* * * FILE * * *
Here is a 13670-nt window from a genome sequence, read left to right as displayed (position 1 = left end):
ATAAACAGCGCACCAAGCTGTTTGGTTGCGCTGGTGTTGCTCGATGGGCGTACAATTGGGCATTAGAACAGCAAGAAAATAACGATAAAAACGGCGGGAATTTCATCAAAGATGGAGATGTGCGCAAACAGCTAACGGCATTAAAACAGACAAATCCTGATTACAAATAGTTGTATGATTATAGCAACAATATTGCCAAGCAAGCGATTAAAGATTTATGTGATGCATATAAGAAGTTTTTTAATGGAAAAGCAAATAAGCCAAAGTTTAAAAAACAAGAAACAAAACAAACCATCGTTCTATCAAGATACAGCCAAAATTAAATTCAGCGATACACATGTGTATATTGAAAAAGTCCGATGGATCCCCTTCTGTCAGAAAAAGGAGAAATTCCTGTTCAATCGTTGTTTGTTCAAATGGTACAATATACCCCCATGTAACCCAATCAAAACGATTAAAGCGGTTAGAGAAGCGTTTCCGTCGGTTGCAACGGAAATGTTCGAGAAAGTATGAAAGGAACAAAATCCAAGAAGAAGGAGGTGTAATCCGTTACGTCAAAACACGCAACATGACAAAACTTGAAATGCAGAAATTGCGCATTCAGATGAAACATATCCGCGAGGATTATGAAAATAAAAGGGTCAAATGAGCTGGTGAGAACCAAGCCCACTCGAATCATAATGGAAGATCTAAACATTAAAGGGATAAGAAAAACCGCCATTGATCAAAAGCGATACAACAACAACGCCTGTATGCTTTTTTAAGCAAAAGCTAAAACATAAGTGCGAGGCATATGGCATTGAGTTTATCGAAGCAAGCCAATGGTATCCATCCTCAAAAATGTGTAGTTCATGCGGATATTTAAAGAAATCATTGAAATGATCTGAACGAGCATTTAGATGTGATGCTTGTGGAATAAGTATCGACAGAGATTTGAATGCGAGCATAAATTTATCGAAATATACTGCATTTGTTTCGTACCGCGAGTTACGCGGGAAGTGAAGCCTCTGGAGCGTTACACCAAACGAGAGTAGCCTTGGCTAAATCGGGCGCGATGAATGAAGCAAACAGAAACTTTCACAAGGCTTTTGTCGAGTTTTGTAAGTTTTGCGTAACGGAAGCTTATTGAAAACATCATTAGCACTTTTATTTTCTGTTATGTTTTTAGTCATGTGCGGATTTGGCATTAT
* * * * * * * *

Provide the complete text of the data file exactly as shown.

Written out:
Here is a 13670-nt window from a genome sequence, read left to right as displayed (position 1 = left end):
ATAAACAGCGCACCAAGCTGTTTGGTTGCGCTGGTGTTGCTCGATGGGCGTACAATTGGGCATTAGAACAGCAAGAAAATAACGATAAAAACGGCGGGAATTTCATCAAAGATGGAGATGTGCGCAAACAGCTAACGGCATTAAAACAGACAAATCCTGATTACAAATAGTTGTATGATTATAGCAACAATATTGCCAAGCAAGCGATTAAAGATTTATGTGATGCATATAAGAAGTTTTTTAATGGAAAAGCAAATAAGCCAAAGTTTAAAAAACAAGAAACAAAACAAACCATCGTTCTATCAAGATACAGCCAAAATTAAATTCAGCGATACACATGTGTATATTGAAAAAGTCCGATGGATCCCCTTCTGTCAGAAAAAGGAGAAATTCCTGTTCAATCGTTGTTTGTTCAAATGGTACAATATACCCCCATGTAACCCAATCAAAACGATTAAAGCGGTTAGAGAAGCGTTTCCGTCGGTTGCAACGGAAATGTTCGAGAAAGTATGAAAGGAACAAAATCCAAGAAGAAGGAGGTGTAATCCGTTACGTCAAAACACGCAACATGACAAAACTTGAAATGCAGAAATTGCGCATTCAGATGAAACATATCCGCGAGGATTATGAAAATAAAAGGGTCAAATGAGCTGGTGAGAACCAAGCCCACTCGAATCATAATGGAAGATCTAAACATTAAAGGGATAAGAAAAACCGCCATTGATCAAAAGCGATACAACAACAACGCCTGTATGCTTTTTTAAGCAAAAGCTAAAACATAAGTGCGAGGCATATGGCATTGAGTTTATCGAAGCAAGCCAATGGTATCCATCCTCAAAAATGTGTAGTTCATGCGGATATTTAAAGAAATCATTGAAATGATCTGAACGAGCATTTAGATGTGATGCTTGTGGAATAAGTATCGACAGAGATTTGAATGCGAGCATAAATTTATCGAAATATACTGCATTTGTTTCGTACCGCGAGTTACGCGGGAAGTGAAGCCTCTGGAGCGTTACACCAAACGAGAGTAGCCTTGGCTAAATCGGGCGCGATGAATGAAGCAAACAGAAACTTTCACAAGGCTTTTGTCGAGTTTTGTAAGTTTTGCGTAACGGAAGCTTATTGAAAACATCATTAGCACTTTTATTTTCTGTTATGTTTTTAGTCATGTGCGGATTTGGCATTAT